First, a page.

Bet you thought I was going to tell you to eat your vegetables
The bees are on to something…
I took this picture in the edible garden that I am interning at. How gorgeous is this bumble bee sucking at the nectar of this chive blossom?
Speaking of chive blossoms, you can eat these vibrant purple flowers that spring forth from the tips of delicious chives! The amazing thing is they taste just like chives. They are a perfect addition to a garden salad with an assortment of lettuces and fresh veggies.The pop of floral purple in your salad is enough to impress anyone. I still impress myself when I look down into my salad bowl and see FLOWERS in my salad! The best way to eat chive blossoms is to remove the central stem, and separate the florets so you have little flecks of purple throughout.
Have I enticed you to eat your flowers yet? I hope so, as it is a real food treat for both your palate and your eyes. You know what they say…you eat with your eyes first!
BUT WAIT! Before you go digging up your neighbour’s flower beds to toss into your kitchen creation, you should know not all flowers are edible. Some are poisonous, so please be wise and do your research before you eat your flowers.
I have compiled a list of some edible flowers for you to try and a short description for those who are eager to get some flower power!
Alliums: These include flowers from leeks, onions, chives & garlic. The flowers usually taste like the bulb and are best used in savoury dishes. For example tossed in salads, topped on pastas or omelettes.
Anise Hyssop: The flowers of this plant taste like anise/licorice and are lovely in savoury or sweet dishes.
Arugula: If the arugula plant is left to flower, arugula flowers have a nutty, somewhat spicy flavour( just like the arugula greens!). Add to pastas, pestos, salads, or any savoury dish where you would welcome the taste of arugula.
Basil: Similar to the arugula plant, if left to flower, the whitish pink blossoms taste like basil leaves. Add to savoury dishes that would pair well with basil flavours. Divine sprinkled on a tomato, basil and buffalo mozzarella salad
Bee balm: These red flowers are part of the mint family of plants. They taste like mint and oregano.Perfect topped on pasta or tossed in a fresh salad.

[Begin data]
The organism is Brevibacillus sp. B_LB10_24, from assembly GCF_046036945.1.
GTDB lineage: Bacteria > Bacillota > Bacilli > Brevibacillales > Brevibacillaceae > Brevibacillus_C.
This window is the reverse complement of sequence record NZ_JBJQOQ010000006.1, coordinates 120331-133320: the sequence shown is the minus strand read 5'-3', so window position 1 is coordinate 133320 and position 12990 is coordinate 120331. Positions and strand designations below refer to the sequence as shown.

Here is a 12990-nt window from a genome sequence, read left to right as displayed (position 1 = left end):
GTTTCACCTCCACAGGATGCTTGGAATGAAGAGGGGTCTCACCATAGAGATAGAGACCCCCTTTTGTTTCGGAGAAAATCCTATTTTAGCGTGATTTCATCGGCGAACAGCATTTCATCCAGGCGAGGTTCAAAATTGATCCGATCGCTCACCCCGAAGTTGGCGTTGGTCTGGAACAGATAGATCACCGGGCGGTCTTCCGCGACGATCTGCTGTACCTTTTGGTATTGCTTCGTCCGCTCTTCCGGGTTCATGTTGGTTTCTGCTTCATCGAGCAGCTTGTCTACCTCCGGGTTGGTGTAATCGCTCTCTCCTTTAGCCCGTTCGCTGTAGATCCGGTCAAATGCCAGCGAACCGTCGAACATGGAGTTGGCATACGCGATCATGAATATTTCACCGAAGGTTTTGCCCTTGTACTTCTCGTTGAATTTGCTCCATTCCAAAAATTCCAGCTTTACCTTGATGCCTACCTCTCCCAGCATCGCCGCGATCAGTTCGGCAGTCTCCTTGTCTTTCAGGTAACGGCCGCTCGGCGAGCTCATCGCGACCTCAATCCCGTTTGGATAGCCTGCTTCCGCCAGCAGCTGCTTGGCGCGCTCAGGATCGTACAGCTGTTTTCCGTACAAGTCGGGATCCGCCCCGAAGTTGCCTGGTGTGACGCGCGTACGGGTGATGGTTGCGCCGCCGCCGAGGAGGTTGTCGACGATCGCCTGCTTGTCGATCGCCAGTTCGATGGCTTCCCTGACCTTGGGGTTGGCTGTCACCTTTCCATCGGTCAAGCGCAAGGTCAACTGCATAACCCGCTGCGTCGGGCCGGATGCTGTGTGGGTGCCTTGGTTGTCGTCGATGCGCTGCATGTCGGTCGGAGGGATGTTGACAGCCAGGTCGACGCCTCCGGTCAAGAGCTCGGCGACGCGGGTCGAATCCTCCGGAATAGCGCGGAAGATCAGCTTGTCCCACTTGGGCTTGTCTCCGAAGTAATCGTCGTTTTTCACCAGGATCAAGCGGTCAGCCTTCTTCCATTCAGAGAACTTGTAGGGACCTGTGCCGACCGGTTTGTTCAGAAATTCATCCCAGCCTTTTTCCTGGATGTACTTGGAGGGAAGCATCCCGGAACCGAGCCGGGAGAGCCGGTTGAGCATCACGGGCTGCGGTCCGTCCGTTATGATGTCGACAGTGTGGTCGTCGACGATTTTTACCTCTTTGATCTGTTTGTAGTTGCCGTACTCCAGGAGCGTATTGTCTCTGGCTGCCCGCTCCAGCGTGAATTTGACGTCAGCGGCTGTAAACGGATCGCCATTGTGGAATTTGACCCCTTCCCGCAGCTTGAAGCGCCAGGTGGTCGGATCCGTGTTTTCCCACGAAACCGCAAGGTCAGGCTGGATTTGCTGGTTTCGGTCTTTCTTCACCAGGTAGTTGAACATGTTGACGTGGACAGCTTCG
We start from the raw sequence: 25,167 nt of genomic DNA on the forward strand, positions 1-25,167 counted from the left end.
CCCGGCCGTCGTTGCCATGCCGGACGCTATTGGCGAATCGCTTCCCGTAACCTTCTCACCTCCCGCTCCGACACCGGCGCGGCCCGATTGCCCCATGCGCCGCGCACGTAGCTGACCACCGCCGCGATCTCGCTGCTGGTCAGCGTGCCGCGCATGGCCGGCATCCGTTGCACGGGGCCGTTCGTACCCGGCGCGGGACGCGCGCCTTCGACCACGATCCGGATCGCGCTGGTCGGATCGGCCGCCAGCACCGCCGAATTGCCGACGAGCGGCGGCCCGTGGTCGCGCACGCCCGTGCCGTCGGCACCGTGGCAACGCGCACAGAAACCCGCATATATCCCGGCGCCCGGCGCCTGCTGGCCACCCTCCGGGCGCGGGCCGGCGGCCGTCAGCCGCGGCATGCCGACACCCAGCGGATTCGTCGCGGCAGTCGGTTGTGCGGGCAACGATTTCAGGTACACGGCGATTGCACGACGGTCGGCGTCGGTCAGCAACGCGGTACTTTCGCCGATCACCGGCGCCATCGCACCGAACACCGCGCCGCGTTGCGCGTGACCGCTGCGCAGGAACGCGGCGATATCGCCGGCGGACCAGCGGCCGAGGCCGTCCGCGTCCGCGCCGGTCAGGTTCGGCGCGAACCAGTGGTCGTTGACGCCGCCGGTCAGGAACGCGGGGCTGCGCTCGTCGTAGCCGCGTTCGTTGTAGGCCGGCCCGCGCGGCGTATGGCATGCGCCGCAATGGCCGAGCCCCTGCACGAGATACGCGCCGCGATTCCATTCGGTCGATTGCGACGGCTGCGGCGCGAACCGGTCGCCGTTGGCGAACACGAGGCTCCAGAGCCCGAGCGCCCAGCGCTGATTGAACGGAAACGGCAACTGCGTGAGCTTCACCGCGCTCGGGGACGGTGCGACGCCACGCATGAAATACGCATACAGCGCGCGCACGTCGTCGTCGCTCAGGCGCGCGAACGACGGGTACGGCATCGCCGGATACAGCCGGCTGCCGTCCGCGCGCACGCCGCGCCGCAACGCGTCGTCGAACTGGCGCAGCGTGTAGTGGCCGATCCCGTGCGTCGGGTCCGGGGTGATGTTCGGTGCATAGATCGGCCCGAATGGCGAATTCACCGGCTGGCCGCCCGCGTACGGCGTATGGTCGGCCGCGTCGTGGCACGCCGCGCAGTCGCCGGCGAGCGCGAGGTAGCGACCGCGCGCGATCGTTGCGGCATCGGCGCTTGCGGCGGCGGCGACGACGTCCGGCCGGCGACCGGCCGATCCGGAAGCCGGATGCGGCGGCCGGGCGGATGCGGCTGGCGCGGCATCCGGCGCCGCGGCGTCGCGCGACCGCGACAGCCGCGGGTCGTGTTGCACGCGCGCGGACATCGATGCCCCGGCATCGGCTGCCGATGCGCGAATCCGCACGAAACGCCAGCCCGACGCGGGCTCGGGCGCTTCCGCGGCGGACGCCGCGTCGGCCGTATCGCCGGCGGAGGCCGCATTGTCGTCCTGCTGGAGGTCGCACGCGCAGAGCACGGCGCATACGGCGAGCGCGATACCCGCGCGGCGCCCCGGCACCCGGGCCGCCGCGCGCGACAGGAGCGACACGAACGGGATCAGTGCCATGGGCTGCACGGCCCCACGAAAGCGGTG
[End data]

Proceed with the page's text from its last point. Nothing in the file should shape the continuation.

Borage: These blueish purple flowers are stunning as decoration on desserts.
Cilantro: If the herb is left to flower these delicate white flowers taste like the herb. Perfect in asian style dishes such as noodles, rice paper rolls, or anything that would go well with the taste of cilantro.
Dill: If the herb is left to flower these the yellow flowers taste similar to dill. Lovely for pickling veggies!
Johnny Jump-ups: Can be found in a variety of colours such as purple, yellow & white. They make for a wonderful addition to savoury or sweet dishes as they are very mild tasting.
Lavender: These fragrant purple flowers can be used as a garnish or added to recipes fresh or dried.
Lemon Verbena: These small cream-coloured flowers taste like lemon. Perfect in savoury or sweet dishes.
Nasturtium: are considered one of the more popular edible flowers. They range in colour from yellow, to orange, to deep red. They have a bit of a spicy flavour to them. Striking in a summer fresh salad.
Roses: All varieties of roses are edible, and come in a wide range of gorgeous colours. Sprinkle petals into salads or desserts. **** Roses that are sold in flower shops have been heavily sprayed and are not fit for consumption. Wild roses or roses grown specifically for human consumption are the safe choices.
Squash flowers: sometimes known as zucchini blossoms, taste of raw squash. Remove the stamens before eating. Delicious stuffed with soft cheeses such as ricotta.
Thyme: If the herb is left to flower the small whitish yellow flowers have a similar taste to the herb. Perfect sprinkled a top of grilled fish or chicken.
So, eat your flowers….
Jaime FlowerChild Slavin
Special mention to Laura Matthias of Phoenix Organic Farm for her edible flower references. You can learn about many more edible flowers in her delicious cookbook ExtraVeganZa-Original Recipes from Phoenix Organic Farm New Society Publishers 2006.